This series includes technical reports prepared by faculty, students and staff who are associated with the John A. Blume Earthquake Engineering Center at Stanford University. While the primary focus of Blume Center is earthquake engineering, many of the reports in this series encompass broader topics in structural engineering and materials, computational mechanics, geomechanics, structural health monitoring, and engineering life-cycle risk assessment. Each report includes acknowledgments of the specific sponsors for the report and underlying research. In addition to providing research support, the Blume Center provides administrative support for maintaining and disseminating the technical reports. For more information about the Blume Center and its activities, see https://blume.stanford.edu.
Earthquake resistant design has the objective of providing structural capacities that exceed the demands imposed by severe earthquakes by a sufficient margin of safety. It is anticipated that future seismic codes will incorporate capacity I demand concepts explicitly in order to make the design process transparent and permit designs with a well defined and consistent level of protection. This research is concerned with the assessment of seismic demand parameters that are needed to implement a capacity / demand based seismic design approach. The objectives of the study are : (a) to assess the importance of different demand parameters, (b) to evaluate patterns in demand parameters that will improve our understanding of the physical phenomena involved in seismic response of structures, and (c) to provide statistical information on demand parameters that can be utilized to assess the performance of structures designed according to existing codes and implement the proposed capacity / demand design approach.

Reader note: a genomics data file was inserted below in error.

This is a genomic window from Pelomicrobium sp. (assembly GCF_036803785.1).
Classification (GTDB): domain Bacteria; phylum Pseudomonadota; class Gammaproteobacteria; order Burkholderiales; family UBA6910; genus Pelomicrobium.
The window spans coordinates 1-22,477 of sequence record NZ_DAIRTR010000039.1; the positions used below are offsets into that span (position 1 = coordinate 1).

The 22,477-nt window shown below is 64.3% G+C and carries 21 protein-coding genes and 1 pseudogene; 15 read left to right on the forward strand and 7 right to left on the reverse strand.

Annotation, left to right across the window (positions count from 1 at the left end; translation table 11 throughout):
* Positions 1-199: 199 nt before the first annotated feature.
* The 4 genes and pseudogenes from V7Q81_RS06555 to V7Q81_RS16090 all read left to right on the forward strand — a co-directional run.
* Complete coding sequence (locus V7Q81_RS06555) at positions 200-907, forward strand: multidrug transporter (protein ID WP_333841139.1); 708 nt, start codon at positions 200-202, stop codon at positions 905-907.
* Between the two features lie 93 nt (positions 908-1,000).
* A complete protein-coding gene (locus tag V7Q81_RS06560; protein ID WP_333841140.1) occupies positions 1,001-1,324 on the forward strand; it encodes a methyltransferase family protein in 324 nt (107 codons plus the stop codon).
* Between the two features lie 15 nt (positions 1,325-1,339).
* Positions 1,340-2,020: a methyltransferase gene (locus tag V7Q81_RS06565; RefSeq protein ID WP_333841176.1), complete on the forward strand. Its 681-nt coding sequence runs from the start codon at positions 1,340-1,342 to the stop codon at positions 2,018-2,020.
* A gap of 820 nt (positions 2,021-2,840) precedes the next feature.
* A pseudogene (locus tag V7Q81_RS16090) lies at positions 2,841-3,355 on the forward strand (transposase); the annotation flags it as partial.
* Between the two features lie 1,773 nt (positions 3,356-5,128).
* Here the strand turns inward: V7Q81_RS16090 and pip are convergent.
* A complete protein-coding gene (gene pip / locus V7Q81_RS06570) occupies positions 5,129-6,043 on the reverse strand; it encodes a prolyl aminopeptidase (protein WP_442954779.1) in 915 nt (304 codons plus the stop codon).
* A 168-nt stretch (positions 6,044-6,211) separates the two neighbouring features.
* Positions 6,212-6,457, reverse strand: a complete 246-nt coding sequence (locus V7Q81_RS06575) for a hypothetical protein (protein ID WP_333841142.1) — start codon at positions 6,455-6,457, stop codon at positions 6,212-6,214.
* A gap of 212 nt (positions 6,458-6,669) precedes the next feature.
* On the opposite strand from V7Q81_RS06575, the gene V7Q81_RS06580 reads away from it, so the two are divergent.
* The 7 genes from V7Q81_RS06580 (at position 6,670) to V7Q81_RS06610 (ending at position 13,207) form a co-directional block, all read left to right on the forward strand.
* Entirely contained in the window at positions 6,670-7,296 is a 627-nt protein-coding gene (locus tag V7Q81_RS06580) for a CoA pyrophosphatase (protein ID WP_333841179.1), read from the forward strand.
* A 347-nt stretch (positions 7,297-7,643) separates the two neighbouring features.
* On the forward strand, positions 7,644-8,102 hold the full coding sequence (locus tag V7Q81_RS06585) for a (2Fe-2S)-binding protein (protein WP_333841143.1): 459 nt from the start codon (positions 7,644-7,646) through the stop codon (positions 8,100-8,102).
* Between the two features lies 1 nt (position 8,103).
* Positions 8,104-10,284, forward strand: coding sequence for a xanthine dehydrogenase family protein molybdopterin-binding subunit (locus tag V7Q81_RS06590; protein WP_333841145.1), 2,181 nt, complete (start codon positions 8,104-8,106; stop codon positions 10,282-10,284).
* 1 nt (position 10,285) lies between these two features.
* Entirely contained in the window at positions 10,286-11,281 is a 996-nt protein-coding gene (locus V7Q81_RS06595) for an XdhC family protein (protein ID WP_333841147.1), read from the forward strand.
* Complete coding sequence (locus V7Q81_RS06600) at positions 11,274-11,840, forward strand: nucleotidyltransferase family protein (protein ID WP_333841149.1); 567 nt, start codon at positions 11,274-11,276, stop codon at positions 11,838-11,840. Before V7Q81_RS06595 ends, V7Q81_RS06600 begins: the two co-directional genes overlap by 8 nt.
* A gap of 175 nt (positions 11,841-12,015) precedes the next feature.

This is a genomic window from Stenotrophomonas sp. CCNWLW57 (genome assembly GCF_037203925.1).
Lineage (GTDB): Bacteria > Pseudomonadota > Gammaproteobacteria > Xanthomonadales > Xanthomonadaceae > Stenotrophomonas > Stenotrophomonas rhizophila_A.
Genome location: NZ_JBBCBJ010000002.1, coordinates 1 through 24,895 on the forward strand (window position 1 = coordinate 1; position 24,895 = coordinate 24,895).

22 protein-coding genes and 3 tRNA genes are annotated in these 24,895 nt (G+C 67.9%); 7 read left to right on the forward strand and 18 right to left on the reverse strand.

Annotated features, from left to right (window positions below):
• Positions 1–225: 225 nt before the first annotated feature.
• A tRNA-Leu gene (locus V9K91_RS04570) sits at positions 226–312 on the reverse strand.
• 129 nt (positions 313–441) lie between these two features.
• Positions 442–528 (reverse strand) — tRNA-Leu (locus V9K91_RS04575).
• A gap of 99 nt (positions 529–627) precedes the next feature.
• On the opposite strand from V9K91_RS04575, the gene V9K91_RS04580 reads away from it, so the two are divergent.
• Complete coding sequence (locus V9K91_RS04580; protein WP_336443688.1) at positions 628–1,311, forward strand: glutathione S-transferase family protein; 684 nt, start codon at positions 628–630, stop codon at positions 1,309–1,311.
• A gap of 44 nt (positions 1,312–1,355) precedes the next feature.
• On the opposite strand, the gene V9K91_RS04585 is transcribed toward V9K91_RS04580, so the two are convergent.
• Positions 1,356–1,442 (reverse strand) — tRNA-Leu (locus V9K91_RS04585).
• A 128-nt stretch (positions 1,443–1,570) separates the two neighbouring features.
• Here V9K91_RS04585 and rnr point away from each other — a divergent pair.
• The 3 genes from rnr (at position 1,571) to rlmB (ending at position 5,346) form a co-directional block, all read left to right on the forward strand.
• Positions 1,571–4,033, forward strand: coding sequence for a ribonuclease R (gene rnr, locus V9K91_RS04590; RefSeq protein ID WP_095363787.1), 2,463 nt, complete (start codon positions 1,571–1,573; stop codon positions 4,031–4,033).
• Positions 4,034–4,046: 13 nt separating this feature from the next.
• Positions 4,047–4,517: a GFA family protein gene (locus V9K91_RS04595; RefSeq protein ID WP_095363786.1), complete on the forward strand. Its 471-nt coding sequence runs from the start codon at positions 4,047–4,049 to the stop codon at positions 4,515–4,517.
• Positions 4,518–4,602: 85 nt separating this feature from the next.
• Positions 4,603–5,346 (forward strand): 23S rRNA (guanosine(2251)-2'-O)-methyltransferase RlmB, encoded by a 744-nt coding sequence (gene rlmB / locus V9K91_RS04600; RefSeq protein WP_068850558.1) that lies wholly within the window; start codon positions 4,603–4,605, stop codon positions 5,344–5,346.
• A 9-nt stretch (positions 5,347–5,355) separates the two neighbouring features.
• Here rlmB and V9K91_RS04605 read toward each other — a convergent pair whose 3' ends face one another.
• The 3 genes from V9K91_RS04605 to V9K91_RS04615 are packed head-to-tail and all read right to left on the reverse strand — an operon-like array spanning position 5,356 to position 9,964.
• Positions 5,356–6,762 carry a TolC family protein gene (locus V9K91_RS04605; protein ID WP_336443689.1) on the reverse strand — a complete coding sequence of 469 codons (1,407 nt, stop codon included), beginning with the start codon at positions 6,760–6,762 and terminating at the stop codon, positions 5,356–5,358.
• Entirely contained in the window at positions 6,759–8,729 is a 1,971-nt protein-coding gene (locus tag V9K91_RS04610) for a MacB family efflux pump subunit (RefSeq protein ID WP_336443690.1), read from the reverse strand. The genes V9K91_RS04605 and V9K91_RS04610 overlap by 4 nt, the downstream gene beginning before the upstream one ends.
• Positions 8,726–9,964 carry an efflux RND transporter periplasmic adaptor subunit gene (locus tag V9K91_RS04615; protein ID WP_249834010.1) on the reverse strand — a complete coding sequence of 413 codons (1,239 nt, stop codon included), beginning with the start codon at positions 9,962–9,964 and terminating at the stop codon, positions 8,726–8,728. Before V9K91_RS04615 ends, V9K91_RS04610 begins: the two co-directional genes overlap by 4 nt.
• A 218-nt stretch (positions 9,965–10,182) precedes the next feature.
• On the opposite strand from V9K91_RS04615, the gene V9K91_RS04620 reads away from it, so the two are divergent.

A comprehensive evaluation of seismic demand parameters is performed for bilinear and stiffness degrading Single Degree of Freedom (SDOF) systems. A less comprehensive but much more elaborate study is also performed on three types of Multi-Degree of Freedom (MDOF) structures. The purpose of this aspect of the study is to evaluate the modification that must be applied to strength demand parameters derived from simplified SDOFmodels in order to account for multi-mode effects in real structures.
In the SDOF study, the inelastic strength and cumulative damage demands are evaluated statistically for specified target ductility ratios. Such a statistical study can be attempted only for ground motions with similar frequency characteristics, such as rock and firm soil motions recorded not too close and not too far from the fault rupture. Strength demands are represented in terms of inelastic strength demand spectra or spectra of strength reduction factors. Expressions are developed that relate the strength reduction factor to period and target ductility ratio. In the MDOF study, it is found that the required strength for specified target ductility ratios depends strongly on the type of failure mechanism that will develop during severe earthquakes. Quantitative information is developed on relative strength requirements for three types of MDOF structures, showing the disadvantage of structures in which story mechanisms develop, and particularly the great strength capacities needed to control inelastic deformations in structures with weak stories.
Nassar, AA and Krawinkler, H. (1991). Seismic Demands for SDOF and MDOF Systems. John A Blume Earthquake Engineering Center Technical Report 95. Stanford Digital Repository. Available at: http://purl.stanford.edu/qt582bc4669
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